As one of only 12 women comedians in India, Aditi Mittal is a pioneer. Seven years ago, she entered Mumbai’s budding open mic circuit. Today, her one-hour stand-up show Things They Wouldn’t Let Me Say is on Netflix, she has 370k Twitter followers, and she’s just rounded up a two-week run of her latest show Global Village Idiot at London’s Soho Theatre.
Global Village Idiot explores Mittal’s Indian upbringing; born in Mumbai, she attended boarding schools in Pune and Panchgani and talks about feeling as though she "belongs nowhere and everywhere at the same time".
While Mittal confidently challenges the racist and sexist micro-aggressions she has experienced in her life, her high-spirited energy is welcoming and her ice-breaking frankness allows her audience to feel at ease. Moving seamlessly from the personal to the political to the punchline, Mittal is among an elite group of comedians using comedy to highlight powerful global issues, and her sets are as informative as they are funny.
We met Mittal in Soho after watching her show to talk about her upbringing, intersectionality, and how to warm up an audience.
When did you decide on comedy as a career?
In Indian families, whenever parents are overly proud and we have guests, they will say "Sing a song for uncle" or "Do a dance for aunty". I was that kid. I was born with jazz hands!
I’ve been privileged to never have anyone tell me that I can’t do something. When I returned to India after working for a production company in New York, there were these open mics happening and I went to try. I had been on the open mic circuit for a year when The Comedy Store in London brought a branch into Bombay [now Mumbai] and were auditioning for new talent. I went in and nailed the audition. Then I got called in for an open spot that night, which nailed me to the wall because it went really badly. So, I did one more year of the open mic circuit and two years later, I tried again, and it went much better because I was experienced, and I was given eight spots in a row.
How has the industry evolved from when you began to now?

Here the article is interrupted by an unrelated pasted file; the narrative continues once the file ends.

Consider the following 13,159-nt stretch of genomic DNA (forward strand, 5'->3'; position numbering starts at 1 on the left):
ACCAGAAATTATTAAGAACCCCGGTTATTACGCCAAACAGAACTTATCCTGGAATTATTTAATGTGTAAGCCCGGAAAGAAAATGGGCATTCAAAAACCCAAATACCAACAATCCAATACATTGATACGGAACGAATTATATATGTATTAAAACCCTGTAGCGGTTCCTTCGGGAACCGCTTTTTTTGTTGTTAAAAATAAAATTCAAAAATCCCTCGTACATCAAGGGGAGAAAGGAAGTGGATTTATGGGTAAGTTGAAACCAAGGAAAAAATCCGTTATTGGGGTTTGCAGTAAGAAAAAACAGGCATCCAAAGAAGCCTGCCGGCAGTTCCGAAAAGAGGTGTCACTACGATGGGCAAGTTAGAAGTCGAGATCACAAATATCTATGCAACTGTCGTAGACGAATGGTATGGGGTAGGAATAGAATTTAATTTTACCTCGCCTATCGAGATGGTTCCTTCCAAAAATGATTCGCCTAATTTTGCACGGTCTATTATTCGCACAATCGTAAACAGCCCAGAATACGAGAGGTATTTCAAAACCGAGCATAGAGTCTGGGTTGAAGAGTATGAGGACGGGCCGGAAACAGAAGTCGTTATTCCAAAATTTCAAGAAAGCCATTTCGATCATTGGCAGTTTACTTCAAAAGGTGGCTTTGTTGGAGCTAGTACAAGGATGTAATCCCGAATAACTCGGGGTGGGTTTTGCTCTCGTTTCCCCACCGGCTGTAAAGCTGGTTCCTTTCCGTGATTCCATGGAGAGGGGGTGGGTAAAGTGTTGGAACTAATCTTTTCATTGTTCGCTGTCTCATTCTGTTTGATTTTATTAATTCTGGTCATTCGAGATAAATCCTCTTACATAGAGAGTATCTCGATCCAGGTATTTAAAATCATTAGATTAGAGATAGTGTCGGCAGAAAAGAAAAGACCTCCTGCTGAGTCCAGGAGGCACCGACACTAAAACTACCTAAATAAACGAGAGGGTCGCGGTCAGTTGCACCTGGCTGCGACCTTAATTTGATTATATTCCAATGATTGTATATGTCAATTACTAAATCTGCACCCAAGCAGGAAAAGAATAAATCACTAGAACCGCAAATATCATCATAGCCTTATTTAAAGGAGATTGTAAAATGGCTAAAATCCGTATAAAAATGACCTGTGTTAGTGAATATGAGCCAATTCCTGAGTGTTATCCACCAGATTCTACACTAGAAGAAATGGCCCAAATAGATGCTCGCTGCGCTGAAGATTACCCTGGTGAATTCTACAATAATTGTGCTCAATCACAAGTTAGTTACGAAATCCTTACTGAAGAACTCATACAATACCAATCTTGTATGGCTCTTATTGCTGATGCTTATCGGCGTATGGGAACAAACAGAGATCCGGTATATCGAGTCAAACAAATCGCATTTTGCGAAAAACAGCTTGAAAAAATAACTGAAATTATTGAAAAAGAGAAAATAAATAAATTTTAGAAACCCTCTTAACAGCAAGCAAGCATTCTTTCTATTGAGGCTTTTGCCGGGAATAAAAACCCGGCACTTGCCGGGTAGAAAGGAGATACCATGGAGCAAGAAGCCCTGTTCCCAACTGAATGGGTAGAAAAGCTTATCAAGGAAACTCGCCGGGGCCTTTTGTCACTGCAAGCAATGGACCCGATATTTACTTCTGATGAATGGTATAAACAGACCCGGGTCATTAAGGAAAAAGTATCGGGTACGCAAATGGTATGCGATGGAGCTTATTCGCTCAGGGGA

When I began, we had the support and experience of English and American comics, who had been practising for decades, coming to India to perform. They were kind enough to give us constructive criticism; the learning curve was very steep but because we were such a baby scene, the kind of advice and goodwill we got was unparalleled.
The first open mic we ever had in India was one night a month, it would alternate between slam poetry, Hindi poetry, and stand-up comedy. This captured people’s imagination, and now we have managers and I’m sitting in London doing this interview! What is happening in India is exactly what happened in London three or four decades ago. I’ve had the fortune of growing with India.
What would you say the purpose or role of humour is in society?
That’s something I’ve been reflecting on: What is my purpose? What am I getting paid for? Humour has many purposes; it’s the ‘I know exactly what she’s talking about’ or ‘I’ve never thought of it that way’ or ‘I just had a good laugh and I feel better now'.
I was looking at the origins of laughter, and evolutionarily, why we laugh. One of them is that laughter is a signalling of the passing of danger. Whenever there is danger, everyone collectively holds their breath. The moment one person laughs, everyone releases their breath to signal that the danger has passed. This is what I think about when I set up punchlines, especially if saying anything that might be social commentary on something quite harsh. Everyone is like, ‘Wow did she really bring that up?’ but then you say something really silly or something that breaks the logic of that and they start laughing, like, ‘Oh yeah, she’s right'.
I love how you approach and address all the intersections of your identity in your shows. Is intersectionality something you think about when writing?